One of the neat things about animation is that it can be tweaked to death. Don't like that color, that angle, that lighting, or that expression? Redraw it, rerender it, re-imagine it. That's why animated films are so good at conveying a rush of information: All the distractions are edited out, erased by the process.
Final Fantasys reality
needs work, but
its still way cool
Review by Burl Burlingame
What's not so cool is that this can make a static film, one in which any element of visual surprise or of storytelling verve have been hammered away, flattened. The feeling of verisimilitude, of a world that exists beyond the edges of the screen, is lost. The view from the train window is interesting, but there are no twists in the track.
Which is why one of the most interesting things about "Final Fantasy: The Spirits Within" is that even though it is wholly rendered within the control-freak environment of the super-computer, much of it looks like it was shot by a hand-held camera held by a nervous cameraman.
This little touch goes a long way toward establishing the credibility of what we see unspooling on the screen.
And what we're seeing is a pretty damn cool movie.
"Final Fantasy" takes place in a not-too-distant future of gray and brown skies and shattered landscapes. Dr. Aki Ross, a slip of a girl in a form-fitting jumpsuit over her not-ample form (she looks as if Sailor Moon got drafted), ventures into the rubble of "old New York City" to search out some sort of biological sample.
As her flashlight and flare gun play over the wreckage, we're reminded we're in state-of-the-art country here. Any keyboard jock with a Bryce CD-ROM can create a landscape, but fantastically detailed industrial rubble? Way cool.
But then something that looks like invisible spirits starts rising from the wreckage. A detail of soldiers, clad in Heavy-Metal Jean Girard-style space suits, rescue her. One of the soldiers turns out to be an old swain of Aki's, a hunky guy name Gray.
Although they look tough, the soldiers are clearly spooked by the apparitions. Everyone barely escapes to "new New York City," which has a kind of force field to keep the creatures out.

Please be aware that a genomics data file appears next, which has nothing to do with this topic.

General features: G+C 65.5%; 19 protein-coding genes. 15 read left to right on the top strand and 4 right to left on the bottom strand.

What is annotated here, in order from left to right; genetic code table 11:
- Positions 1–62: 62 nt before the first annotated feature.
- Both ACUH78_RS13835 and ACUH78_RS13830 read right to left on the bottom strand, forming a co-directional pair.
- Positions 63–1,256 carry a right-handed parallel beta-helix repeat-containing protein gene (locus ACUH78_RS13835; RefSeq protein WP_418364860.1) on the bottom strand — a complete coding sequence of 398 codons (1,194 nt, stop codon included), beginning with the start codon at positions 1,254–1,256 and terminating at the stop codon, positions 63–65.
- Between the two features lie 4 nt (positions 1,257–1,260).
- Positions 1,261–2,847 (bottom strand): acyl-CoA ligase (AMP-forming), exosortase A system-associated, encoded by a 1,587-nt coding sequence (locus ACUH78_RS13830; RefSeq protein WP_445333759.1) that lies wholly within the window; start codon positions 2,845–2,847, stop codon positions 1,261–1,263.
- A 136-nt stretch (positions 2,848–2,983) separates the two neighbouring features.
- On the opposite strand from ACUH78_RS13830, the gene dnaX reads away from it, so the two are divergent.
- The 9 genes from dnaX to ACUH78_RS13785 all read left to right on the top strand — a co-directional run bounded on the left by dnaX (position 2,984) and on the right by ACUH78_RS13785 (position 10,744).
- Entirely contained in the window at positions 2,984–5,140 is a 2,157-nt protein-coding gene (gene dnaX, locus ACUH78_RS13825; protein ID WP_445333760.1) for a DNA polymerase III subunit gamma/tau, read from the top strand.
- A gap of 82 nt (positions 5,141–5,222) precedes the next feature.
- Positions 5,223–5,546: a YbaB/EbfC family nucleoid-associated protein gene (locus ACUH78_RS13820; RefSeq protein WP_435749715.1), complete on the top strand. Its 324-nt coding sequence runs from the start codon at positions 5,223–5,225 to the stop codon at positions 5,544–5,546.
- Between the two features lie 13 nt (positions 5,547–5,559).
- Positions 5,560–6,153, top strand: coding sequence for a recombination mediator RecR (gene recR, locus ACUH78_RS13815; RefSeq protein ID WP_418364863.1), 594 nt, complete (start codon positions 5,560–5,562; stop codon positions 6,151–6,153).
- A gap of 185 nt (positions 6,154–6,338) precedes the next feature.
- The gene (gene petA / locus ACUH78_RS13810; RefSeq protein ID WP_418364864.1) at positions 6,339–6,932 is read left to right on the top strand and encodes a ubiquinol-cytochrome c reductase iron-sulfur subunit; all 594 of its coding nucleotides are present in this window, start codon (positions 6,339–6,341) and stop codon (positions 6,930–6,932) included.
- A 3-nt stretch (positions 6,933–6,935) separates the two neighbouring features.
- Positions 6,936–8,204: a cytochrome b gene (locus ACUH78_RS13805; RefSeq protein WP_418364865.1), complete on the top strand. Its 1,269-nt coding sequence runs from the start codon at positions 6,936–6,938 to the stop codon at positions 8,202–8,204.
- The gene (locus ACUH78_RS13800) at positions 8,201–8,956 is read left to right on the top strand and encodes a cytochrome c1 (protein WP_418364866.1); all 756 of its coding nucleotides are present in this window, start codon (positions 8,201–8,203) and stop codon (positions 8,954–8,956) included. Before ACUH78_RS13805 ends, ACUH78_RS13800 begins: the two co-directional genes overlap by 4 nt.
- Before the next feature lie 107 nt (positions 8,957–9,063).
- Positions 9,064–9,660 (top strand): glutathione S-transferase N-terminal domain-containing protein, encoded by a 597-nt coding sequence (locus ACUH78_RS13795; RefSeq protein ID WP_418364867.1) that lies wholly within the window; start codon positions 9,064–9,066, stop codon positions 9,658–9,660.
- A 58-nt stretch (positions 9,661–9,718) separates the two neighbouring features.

There we discover that the creatures can invade a body like a parasite or, if they're big enough, simply yank out your living essence, your soul or spirit or whatever, like the core out of an apple.
Aki's been working with Dr. Sid, a kindly old guy with a Santa Claus beard, trying to find a solution to the creatures using "life-forces" and "earth spirits" while another faction, led by a surly, smirking, suicidal -- and clean-shaven -- bureaucrat, favors blasting the Earth with a super-duper space cannon.
Both sides know time is running out. There are few colonies of humanity left on earth. Track down and trap what is essentially a religious belief, or just start blasting away?
The mark of any such film is how well such twaddle is dumped in our lap. The mood in "Final Fantasy" is grim and unrelenting, and the plot unfolds in natural steps, one jump ahead of any obvious questions the audience might think of. It's a good script, one that doesn't preach, or worse, predispose.
The look won't surprise anyone who's seen "Aliens" or Japanese anime classics like "Ghost in the Shell," and the central conflict -- nature vs. technology, anima vs. animus, a celebration of chaos vs. a meditation on evolution -- is peculiarly Japanese as well.
The wild stuff spotted in the TV commercial, mind you, largely comes from dream or hallucination sequences in the film. For the most part, "Final Fantasy" takes place in a real universe where the laws of physics rule, albeit one in which mankind is nearly wiped out.
And the creatures are genuinely scary, even though we eventually feel sorry for them.
The human characters are something else, and they're right out of a hundred such movies, particularly the disposable soldier boys (and girl). Aki, Sid and Gray are a bit better and more rounded, thanks mostly to spirited looping work by Ming Na, Alec Baldwin and Donald Sutherland, respectively, but they're still pretty much cookie-cutter characters.
OK, let's get to the real question: Do they look real?
If real actors had their faces injected with Novocaine, if they had sore necks, didn't know what to do with their hands, had glassy eyes that rarely blinked, and had a curtain rod stuck up their keester, then sure, they look real.
The computerized rendering done here is miles ahead of anything you've seen before, particularly in texture mapping. There are many, many breathtaking moments of CGI animation, and we're not just talking robot armies and exploding planets -- some of them are quiet and lyrical, such as the simple flight of a hawk in which we see the feathers play against the changes in air pressure.
But no matter how many control points the team at Square mapped onto their human faces, it wasn't enough to make them seem human. The flat cartoon faces of "Atlantis" seemed more "real" than the mighty techno-wizardry brought here. Somehow, that's oddly comforting.
"Final Fantasy: The Spirits Within"
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